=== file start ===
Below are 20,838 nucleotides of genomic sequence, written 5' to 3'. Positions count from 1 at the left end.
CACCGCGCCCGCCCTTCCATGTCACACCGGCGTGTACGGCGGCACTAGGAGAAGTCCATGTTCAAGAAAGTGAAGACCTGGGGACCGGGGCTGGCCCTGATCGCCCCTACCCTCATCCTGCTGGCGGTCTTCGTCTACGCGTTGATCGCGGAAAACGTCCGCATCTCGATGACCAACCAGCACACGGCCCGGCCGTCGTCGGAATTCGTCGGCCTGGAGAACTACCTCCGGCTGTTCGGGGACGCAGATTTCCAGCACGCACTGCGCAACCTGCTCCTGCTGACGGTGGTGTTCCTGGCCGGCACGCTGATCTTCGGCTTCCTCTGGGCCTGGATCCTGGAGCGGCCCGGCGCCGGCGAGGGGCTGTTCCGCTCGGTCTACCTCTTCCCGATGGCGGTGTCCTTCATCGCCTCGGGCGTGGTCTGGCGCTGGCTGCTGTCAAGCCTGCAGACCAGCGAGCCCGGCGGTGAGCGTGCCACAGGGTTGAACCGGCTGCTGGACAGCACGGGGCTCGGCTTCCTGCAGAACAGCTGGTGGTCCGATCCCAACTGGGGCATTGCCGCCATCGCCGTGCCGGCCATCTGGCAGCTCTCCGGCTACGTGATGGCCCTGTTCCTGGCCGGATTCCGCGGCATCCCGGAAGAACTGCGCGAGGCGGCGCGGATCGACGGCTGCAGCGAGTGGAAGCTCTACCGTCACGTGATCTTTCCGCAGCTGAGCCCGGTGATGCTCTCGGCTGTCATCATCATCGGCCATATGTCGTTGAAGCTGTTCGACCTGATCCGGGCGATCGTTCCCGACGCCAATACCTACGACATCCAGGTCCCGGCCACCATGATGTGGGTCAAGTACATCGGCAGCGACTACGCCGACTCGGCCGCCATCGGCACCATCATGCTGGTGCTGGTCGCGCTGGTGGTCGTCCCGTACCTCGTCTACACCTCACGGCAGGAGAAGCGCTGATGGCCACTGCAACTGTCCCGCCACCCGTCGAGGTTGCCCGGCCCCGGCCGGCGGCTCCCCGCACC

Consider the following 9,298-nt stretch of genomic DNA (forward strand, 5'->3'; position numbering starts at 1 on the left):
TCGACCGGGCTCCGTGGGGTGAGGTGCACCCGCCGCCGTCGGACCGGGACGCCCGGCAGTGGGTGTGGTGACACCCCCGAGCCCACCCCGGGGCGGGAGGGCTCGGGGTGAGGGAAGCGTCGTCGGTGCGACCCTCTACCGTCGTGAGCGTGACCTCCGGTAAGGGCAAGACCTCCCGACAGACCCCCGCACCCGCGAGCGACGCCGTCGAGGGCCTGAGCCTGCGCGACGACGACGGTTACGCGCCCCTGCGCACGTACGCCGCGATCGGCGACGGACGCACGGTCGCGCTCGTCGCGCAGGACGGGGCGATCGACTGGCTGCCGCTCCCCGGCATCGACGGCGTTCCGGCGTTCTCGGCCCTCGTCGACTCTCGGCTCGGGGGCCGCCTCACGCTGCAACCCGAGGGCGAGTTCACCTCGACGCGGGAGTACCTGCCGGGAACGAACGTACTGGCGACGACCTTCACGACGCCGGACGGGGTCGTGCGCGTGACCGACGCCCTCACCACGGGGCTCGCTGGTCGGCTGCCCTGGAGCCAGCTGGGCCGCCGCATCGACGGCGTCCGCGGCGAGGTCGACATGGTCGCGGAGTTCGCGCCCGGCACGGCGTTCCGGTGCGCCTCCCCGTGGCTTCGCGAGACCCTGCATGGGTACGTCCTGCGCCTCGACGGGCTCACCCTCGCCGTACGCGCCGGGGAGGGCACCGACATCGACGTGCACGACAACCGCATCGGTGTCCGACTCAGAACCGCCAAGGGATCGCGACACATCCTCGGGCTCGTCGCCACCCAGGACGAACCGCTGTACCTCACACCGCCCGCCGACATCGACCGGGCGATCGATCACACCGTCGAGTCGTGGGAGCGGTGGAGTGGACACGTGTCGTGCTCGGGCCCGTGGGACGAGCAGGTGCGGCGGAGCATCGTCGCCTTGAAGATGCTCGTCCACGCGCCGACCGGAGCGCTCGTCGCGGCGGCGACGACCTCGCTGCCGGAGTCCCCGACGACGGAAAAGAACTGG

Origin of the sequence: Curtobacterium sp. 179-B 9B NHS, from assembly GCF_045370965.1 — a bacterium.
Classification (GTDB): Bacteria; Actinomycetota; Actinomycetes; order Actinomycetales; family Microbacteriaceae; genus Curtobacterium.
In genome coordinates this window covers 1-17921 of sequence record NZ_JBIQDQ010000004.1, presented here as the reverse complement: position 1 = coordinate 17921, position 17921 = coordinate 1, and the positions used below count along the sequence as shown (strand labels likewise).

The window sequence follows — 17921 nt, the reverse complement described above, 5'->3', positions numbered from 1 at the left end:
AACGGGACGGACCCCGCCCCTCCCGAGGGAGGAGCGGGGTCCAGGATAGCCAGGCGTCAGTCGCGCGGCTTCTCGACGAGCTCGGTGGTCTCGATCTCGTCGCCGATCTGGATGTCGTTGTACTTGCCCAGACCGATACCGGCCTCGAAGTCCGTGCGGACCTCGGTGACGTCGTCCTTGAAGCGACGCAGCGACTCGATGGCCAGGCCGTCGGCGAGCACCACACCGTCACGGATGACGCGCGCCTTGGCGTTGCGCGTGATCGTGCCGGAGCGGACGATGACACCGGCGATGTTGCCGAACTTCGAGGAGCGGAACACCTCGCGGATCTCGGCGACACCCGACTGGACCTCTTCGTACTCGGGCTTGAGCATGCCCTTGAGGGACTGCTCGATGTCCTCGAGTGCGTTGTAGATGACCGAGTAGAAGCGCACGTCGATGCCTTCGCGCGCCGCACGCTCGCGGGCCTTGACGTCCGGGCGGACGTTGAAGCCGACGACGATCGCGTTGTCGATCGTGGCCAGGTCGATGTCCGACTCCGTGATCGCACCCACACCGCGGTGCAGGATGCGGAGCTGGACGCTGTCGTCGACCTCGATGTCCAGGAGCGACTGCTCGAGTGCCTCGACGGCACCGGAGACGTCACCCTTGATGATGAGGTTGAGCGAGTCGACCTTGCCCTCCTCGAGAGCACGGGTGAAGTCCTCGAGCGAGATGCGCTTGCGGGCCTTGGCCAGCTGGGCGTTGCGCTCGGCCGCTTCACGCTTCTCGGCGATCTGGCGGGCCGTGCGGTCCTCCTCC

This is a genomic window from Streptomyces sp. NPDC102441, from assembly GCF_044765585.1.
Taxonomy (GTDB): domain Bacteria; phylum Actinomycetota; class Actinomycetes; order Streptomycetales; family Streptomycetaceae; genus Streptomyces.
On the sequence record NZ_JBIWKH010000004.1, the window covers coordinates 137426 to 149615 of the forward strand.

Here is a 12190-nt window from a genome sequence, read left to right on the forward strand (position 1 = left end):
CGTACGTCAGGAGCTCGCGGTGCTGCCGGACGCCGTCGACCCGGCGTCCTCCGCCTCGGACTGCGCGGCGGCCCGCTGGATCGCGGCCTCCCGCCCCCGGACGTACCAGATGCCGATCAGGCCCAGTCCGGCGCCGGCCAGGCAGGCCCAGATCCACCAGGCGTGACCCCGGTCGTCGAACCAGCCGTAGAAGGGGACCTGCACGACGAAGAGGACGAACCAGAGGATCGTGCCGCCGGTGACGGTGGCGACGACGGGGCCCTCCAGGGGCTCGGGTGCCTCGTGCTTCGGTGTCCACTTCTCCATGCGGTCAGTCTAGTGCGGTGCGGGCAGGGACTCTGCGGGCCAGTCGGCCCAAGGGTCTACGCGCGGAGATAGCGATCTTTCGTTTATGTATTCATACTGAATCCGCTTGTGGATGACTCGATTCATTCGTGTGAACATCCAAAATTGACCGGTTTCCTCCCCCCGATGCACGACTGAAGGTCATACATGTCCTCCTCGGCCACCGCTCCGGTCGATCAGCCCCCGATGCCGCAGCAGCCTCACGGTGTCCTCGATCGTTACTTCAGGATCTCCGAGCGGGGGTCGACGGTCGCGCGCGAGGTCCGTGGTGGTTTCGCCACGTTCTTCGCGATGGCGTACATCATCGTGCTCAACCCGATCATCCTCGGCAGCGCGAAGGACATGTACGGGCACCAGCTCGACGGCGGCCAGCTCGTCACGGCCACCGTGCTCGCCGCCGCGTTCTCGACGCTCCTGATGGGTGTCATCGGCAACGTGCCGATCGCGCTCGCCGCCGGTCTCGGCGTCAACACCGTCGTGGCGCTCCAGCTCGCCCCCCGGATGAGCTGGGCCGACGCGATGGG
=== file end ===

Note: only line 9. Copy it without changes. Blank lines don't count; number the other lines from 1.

AACGGGACGGACCCCGCCCCTCCCGAGGGAGGAGCGGGGTCCAGGATAGCCAGGCGTCAGTCGCGCGGCTTCTCGACGAGCTCGGTGGTCTCGATCTCGTCGCCGATCTGGATGTCGTTGTACTTGCCCAGACCGATACCGGCCTCGAAGTCCGTGCGGACCTCGGTGACGTCGTCCTTGAAGCGACGCAGCGACTCGATGGCCAGGCCGTCGGCGAGCACCACACCGTCACGGATGACGCGCGCCTTGGCGTTGCGCGTGATCGTGCCGGAGCGGACGATGACACCGGCGATGTTGCCGAACTTCGAGGAGCGGAACACCTCGCGGATCTCGGCGACACCCGACTGGACCTCTTCGTACTCGGGCTTGAGCATGCCCTTGAGGGACTGCTCGATGTCCTCGAGTGCGTTGTAGATGACCGAGTAGAAGCGCACGTCGATGCCTTCGCGCGCCGCACGCTCGCGGGCCTTGACGTCCGGGCGGACGTTGAAGCCGACGACGATCGCGTTGTCGATCGTGGCCAGGTCGATGTCCGACTCCGTGATCGCACCCACACCGCGGTGCAGGATGCGGAGCTGGACGCTGTCGTCGACCTCGATGTCCAGGAGCGACTGCTCGAGTGCCTCGACGGCACCGGAGACGTCACCCTTGATGATGAGGTTGAGCGAGTCGACCTTGCCCTCCTCGAGAGCACGGGTGAAGTCCTCGAGCGAGATGCGCTTGCGGGCCTTGGCCAGCTGGGCGTTGCGCTCGGCCGCTTCACGCTTCTCGGCGATCTGGCGGGCCGTGCGGTCCTCCTCC